David Elsworth, trainer of the great Desert Orchid, has announced his retirement after a long and illustrious career.
‘Dessie’, as the dashing grey was affectionately known by his adoring public, won the 1989 Cheltenham Gold Cup as well as the King George VI Chase four times and the 1990 Irish Grand National – among many other big races.
Elsworth won a host of major jump races, including the 1988 Grand National with Rhyme ‘N’ Reason and the Queen Mother Champion Chase with Barnbrook Again in 1989 and 1990.
The 82-year-old was a leading dual-purpose trainer for many years with the legendary stayer, Persian Punch, one of his most popular Flat horses.
But on Wednesday afternoon Elsworth confirmed he had decided to call it a day.
He told the PA news agency: “If you go to a party, there is a time to go home.
“I’m not upset or downhearted about anything. It is just time to move on. I’ve had a great time.”
Among Elsworth’s other top-class performers were In The Groove, winner of the Irish 1,000 Guineas, Juddmonte International and Champion Stakes in 1990, and Arabian Queen – who took the Juddmonte International in 2015, beating Derby winner Golden Horn. He celebrated Group Two success as recently as 2019, with Sir Dancealot landing the Lennox Stakes at Goodwood.
Elsworth, based at Newmarket after many years at Whitsbury in Hampshire, has concentrated largely on the Flat in recent years.
“I feel I’ve been a very, very lucky man that I’ve been doing a job all my life – and it has not been a job. It’s a sport really, and I have been a participant in various ways,” he said.
“I’ve progressed over the years and we have had a degree of success, for which I feel very fortunate and we have been associated with some good horses, and it has been a great time.
“It creeps up on you. You are just doing your job and doing what you enjoy and when you win, it’s good. I’ve been very grateful and lucky. I feel very fortunate to be doing this for a long time.
“I started 67 years ago. I’ve started at the start and finished at the finish – I’ve gone through various stages of success and frustration like anyone else in any walk of life.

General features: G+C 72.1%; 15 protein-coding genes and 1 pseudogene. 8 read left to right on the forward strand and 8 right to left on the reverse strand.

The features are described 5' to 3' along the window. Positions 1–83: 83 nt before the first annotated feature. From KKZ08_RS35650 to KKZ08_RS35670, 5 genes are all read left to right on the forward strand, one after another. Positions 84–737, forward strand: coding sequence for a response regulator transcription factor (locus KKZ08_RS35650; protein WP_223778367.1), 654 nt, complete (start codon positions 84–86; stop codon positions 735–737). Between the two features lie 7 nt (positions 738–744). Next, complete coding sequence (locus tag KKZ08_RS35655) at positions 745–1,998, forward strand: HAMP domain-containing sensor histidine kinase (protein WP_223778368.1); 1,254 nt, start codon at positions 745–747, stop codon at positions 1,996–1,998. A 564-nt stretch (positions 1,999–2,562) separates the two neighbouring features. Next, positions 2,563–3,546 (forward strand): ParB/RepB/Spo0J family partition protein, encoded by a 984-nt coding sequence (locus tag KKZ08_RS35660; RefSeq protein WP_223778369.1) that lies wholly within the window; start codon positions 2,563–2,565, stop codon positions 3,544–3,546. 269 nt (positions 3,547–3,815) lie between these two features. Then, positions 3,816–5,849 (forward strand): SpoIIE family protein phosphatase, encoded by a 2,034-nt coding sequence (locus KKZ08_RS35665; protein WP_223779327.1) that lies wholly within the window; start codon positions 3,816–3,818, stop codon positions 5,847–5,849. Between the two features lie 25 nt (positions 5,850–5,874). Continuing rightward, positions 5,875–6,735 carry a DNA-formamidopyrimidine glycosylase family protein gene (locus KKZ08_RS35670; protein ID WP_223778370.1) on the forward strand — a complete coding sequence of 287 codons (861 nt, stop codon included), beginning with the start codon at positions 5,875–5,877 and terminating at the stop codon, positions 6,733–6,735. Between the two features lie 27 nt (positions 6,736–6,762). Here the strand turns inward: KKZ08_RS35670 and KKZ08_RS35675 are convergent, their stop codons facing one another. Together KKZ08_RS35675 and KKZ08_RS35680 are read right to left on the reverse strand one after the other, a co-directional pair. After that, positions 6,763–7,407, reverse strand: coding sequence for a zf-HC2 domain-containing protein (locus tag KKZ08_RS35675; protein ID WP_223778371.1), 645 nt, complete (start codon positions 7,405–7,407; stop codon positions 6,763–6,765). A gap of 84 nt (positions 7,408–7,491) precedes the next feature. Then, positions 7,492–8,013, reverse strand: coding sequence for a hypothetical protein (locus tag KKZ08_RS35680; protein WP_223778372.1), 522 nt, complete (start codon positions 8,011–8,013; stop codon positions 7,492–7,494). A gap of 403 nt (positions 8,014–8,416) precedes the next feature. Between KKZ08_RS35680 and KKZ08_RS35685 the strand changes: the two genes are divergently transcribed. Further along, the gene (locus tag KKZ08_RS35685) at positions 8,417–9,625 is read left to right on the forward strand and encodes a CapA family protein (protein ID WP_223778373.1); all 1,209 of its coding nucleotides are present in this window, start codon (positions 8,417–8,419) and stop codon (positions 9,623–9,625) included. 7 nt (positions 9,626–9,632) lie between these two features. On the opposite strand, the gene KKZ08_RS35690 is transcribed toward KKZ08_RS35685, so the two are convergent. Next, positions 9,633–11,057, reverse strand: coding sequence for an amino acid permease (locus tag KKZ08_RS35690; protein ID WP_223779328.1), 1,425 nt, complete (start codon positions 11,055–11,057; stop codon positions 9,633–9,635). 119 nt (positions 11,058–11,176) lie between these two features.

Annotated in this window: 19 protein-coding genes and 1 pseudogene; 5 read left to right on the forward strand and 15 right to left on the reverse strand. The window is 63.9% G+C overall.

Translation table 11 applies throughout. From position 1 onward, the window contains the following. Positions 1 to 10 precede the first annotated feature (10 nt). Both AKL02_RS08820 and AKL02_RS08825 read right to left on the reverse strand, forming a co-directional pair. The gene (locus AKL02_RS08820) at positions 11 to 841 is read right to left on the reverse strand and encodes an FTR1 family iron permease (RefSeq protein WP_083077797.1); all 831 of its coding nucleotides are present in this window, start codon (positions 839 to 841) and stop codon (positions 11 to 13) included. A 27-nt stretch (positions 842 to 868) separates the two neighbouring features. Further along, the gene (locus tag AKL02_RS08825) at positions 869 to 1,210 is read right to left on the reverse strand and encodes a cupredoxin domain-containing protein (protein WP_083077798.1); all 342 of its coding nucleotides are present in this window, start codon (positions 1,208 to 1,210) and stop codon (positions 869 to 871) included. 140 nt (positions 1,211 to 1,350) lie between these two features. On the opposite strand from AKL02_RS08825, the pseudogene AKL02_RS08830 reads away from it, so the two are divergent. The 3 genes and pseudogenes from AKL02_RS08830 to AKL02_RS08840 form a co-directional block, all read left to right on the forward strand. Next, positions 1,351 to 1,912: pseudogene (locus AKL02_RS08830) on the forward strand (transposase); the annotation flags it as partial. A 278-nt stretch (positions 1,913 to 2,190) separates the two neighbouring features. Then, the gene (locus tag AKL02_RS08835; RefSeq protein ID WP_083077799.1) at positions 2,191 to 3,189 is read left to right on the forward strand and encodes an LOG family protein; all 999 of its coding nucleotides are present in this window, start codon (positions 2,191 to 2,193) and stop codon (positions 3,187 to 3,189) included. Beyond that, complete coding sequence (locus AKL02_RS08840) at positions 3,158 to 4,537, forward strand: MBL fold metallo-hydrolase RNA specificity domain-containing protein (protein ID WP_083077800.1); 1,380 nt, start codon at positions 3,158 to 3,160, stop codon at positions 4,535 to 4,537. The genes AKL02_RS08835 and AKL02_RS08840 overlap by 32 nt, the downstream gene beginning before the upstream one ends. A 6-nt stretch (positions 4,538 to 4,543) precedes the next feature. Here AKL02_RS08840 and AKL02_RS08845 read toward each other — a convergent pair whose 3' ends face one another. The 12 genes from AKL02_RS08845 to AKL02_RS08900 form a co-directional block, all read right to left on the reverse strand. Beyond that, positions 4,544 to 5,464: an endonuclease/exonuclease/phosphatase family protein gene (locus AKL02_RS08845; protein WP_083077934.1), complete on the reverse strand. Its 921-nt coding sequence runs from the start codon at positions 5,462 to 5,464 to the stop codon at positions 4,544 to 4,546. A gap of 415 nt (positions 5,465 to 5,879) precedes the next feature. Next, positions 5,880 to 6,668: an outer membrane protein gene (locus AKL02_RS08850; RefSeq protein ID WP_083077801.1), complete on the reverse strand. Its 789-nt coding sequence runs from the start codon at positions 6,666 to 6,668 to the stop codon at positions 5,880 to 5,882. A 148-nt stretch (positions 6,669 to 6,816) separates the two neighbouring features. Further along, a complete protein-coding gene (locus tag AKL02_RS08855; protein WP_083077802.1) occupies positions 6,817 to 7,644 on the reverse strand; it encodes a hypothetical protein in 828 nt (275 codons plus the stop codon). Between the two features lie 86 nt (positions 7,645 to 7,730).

“I’ve had a lot of fun and it has been very good to me.”
Elsworth took out his full training licence in the 1978-79 jumps season following a career as a professional jump jockey from 1957-72 and a spell as assistant to Ricky Vallance.
After successfully applying for a licence in June, 1978, Elsworth started with three horses – Raffia Set, Skyline Drive and Cumberland Reel. All three made sure he would hit the ground running as they notched up eight victories between them in 1979.
An early example of how adept he was at the highest level under both codes came through Heighlin.
Bought to win the Triumph Hurdle, he duly did that to provide Elsworth with his first Cheltenham Festival winner in 1980, but he was also the trainer’s first Royal Ascot winner in the same year in the Ascot Stakes. He would go on to win the 1982 Goodwood Cup.
His move to Whitsbury Manor in 1981 signalled a real move into the big time and in 1983 Mighty Fly became the first horse to win the Lincoln and the Royal Hunt Cup in the same season.
Elsworth’s eye for a bargain never left him and the 22,000 Irish punts he paid for Indian Ridge, who won the Jersey Stakes in 1988 and the King’s Stand the following year, before going on to be a big success at stud, was one of his shrewder purchases.
It was during this era Elsworth enjoyed his golden spell over jumps, though and in Desert Orchid, Barnbrook Again, Rhyme ‘N’ Reason, Coombs Ditch, Floyd and Cavvies Clown were all top-class performers for a number of years.
If ever Elsworth’s skills needed advertising, however, a six-week spell in 1990 should be remembered. Desert Orchid won the Irish Grand National while In The Groove travelled over to win the Irish 1,000 Guineas.
For the past two decades Elsworth has trained almost exclusively on the Flat and moved to Newmarket in 2006 – but his exploits with the likes of Barshiba, her first foal Arabian Queen and Sir Dancealot proved he could still mix it with the best.
Elsworth said: “If you are a footballer, you need to be in a good team and racing is a team effort as well.
“I was surrounded by lots of people who were with me and they shared the ambitions and the hopes, and the success we had, I may have been at the helm, but you don’t get to be a successful racehorse trainer unless you are surrounded by good horses and good people.
“I have had them in abundance over the year and I have been very lucky.”